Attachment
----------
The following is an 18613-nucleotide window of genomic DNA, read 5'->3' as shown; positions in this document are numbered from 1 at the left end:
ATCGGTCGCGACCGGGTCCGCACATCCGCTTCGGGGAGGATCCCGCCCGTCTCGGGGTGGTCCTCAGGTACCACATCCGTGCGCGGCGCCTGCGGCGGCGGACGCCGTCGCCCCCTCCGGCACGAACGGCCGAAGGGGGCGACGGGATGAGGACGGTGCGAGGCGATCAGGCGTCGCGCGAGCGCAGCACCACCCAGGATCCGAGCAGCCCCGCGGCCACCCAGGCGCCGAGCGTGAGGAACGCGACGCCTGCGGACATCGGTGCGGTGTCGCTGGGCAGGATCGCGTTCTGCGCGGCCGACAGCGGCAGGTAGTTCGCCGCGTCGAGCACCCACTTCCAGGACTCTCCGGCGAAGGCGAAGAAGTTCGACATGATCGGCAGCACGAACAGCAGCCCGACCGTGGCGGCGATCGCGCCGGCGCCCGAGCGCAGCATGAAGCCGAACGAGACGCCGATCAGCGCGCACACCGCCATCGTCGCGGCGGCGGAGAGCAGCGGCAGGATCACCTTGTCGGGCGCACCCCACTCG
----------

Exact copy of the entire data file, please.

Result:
The following is an 18613-nucleotide window of genomic DNA, read 5'->3' as shown; positions in this document are numbered from 1 at the left end:
ATCGGTCGCGACCGGGTCCGCACATCCGCTTCGGGGAGGATCCCGCCCGTCTCGGGGTGGTCCTCAGGTACCACATCCGTGCGCGGCGCCTGCGGCGGCGGACGCCGTCGCCCCCTCCGGCACGAACGGCCGAAGGGGGCGACGGGATGAGGACGGTGCGAGGCGATCAGGCGTCGCGCGAGCGCAGCACCACCCAGGATCCGAGCAGCCCCGCGGCCACCCAGGCGCCGAGCGTGAGGAACGCGACGCCTGCGGACATCGGTGCGGTGTCGCTGGGCAGGATCGCGTTCTGCGCGGCCGACAGCGGCAGGTAGTTCGCCGCGTCGAGCACCCACTTCCAGGACTCTCCGGCGAAGGCGAAGAAGTTCGACATGATCGGCAGCACGAACAGCAGCCCGACCGTGGCGGCGATCGCGCCGGCGCCCGAGCGCAGCATGAAGCCGAACGAGACGCCGATCAGCGCGCACACCGCCATCGTCGCGGCGGCGGAGAGCAGCGGCAGGATCACCTTGTCGGGCGCACCCCACTCG